How To Avoid Pension Scams

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Discussing any financial issues or concerns you might have regarding your pension and other savings with small business accountants is certainly wise, as it can be difficult to understand, especially for smaller companies that may be just starting out.

Unfortunately, it’s also worth noting that aside from potential trouble as a result of failing to understand the intricate processes and procedures involved with pensions, tax and company accounting, you could also find yourself targeted by scam artists intent on making off with all your hard-earned cash.

And even more, unfortunately, scammers these days have become incredibly sophisticated in their approach and very articulate in their messages. They also often have a lot of financial knowledge behind them, which makes them sound genuine and authentic, supported by credible websites and testimonials, all of which come together to make it very difficult indeed to tell the real article from the fake.

Scam tactics to look out for

If an individual or a company gets in touch with you out of the blue, your suspicions should immediately be aroused. Look out for any promises made of guaranteed returns and free pension reviews, and always be wary of anyone saying that they’ll be able to help you access your pension pot before the age of 55. If you feel under pressure to act quickly, it’s possible that you’re talking to a scammer and should be on your guard straightaway.

Look and listen out for words like ‘loan’, ‘pension liberation’, ‘loophole, ‘one-off investment’ and ‘free pension review’, as well as any investments described as being ethical, unique, overseas or environmentally friendly.

Remember that once you’ve transferred your money into a scam, it will likely be too late to do anything about it and you could potentially lose all your pension money, as well as be hit with big fees and tax of up to 55 per cent.

This is because you’ll pay tax on payments from pension providers if they make an unauthorised payment, a payment made outside the government’s tax rules. This typically includes any payments before the age of 55, regular payments into your account after you’ve died or a trivial commutation lump sum of more than £30,000.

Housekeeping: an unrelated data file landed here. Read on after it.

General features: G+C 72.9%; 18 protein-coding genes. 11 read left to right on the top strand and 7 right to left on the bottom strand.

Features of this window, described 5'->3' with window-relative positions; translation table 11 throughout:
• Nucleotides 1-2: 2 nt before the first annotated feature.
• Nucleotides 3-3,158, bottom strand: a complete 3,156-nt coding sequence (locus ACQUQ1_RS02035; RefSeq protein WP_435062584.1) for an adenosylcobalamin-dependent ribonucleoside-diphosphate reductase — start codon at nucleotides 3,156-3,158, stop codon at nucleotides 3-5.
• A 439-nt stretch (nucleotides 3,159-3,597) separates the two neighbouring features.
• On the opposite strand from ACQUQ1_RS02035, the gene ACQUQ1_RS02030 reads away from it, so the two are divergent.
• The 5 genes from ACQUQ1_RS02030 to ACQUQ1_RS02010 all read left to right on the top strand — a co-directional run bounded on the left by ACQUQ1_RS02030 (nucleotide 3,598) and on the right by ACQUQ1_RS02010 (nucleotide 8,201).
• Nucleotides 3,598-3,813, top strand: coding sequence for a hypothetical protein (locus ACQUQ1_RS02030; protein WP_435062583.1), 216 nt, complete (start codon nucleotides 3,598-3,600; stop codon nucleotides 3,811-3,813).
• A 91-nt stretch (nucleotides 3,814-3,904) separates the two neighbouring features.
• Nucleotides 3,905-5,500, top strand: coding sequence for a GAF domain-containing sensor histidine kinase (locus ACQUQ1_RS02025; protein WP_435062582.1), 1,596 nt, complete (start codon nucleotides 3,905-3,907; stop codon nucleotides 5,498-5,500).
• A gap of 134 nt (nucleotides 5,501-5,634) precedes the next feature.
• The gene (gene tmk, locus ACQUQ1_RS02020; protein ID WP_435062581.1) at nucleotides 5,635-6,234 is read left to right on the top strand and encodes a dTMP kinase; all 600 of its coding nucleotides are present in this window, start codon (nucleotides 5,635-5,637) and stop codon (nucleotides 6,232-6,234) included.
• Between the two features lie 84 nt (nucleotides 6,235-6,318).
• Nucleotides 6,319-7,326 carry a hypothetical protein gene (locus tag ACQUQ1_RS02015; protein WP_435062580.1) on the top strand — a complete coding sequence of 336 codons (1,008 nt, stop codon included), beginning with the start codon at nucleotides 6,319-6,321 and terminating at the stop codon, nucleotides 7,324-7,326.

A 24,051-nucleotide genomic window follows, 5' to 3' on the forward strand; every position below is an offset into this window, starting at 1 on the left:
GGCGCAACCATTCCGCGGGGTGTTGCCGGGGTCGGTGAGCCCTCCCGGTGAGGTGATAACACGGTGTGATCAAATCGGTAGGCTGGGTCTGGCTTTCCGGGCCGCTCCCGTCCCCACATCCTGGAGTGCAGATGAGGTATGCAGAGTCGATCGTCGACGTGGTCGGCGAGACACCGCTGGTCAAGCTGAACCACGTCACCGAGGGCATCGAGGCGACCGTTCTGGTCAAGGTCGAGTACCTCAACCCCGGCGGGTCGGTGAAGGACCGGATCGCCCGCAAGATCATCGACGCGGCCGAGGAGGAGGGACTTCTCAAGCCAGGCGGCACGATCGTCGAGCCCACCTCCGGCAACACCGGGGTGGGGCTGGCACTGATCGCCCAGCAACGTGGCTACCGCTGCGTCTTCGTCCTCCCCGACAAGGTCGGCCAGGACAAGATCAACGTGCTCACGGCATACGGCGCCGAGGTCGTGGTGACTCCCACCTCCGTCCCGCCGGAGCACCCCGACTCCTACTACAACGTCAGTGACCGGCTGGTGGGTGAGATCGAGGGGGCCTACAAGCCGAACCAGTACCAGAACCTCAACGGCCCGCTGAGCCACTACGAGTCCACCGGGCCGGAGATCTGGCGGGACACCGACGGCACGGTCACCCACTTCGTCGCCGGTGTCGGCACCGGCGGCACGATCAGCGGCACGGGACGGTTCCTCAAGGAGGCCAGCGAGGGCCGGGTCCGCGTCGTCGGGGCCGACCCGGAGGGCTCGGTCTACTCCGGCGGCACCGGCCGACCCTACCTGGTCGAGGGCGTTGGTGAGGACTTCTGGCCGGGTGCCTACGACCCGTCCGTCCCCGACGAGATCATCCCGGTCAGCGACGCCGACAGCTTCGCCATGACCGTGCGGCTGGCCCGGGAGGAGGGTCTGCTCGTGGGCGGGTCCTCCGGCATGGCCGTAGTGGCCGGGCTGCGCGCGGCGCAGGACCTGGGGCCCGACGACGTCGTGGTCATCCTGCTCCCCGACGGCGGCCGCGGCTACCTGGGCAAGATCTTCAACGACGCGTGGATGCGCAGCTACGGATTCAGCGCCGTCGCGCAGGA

What to do if you suspect a scam

If you suspect that you might have been targeted, whether you actually have or not, make sure that you report the incident immediately. You can get in touch with the Financial Conduct Authority or Action Fraud to do this.

If you’re in the middle of a transfer and suddenly think that it might be a scam, get in touch with your provider immediately and then call The Pensions Advisory Service to explain the situation.

How to protect yourself against pension scams

Firstly, if you receive a cold call regarding your pension, just hang up the phone and then report the cold call to the Information Commissioner’s Office. Should you receive unsolicited offers via text or email, just ignore them and delete the messages.

You should also check with the Financial Conduct Authority (FCA) Register to make sure that anyone contacting you is authorised by the FCA and are who they say they are. Always use the contact details on the Register and not the details that may be provided by the group getting in touch with you.

Make sure you give yourself all the time you need to carry these checks out, even if it means turning down what sounds like an incredible deal.

Last year, research from the FCA found that victims of pension scammers lost an average of £91,000 each in 2017, so as you can see it really is worth taking the time to familiarise yourself with such scams and ensure you know what action to take if you believe you have been targeted.

The same study found that 32 per cent of pension holders aged between 45 and 65 wouldn’t know how to check whether they were on the phone with a legitimate pensions adviser or provider.

It’s also thought that only a minority of scams that take place are ever reported, which can make it much harder to identify scammers and bring them to justice, while protecting people and their pension pots.

If you’d like further help or advice relating to pensions, scams or other financial matters, get in touch with us here at Fusion today.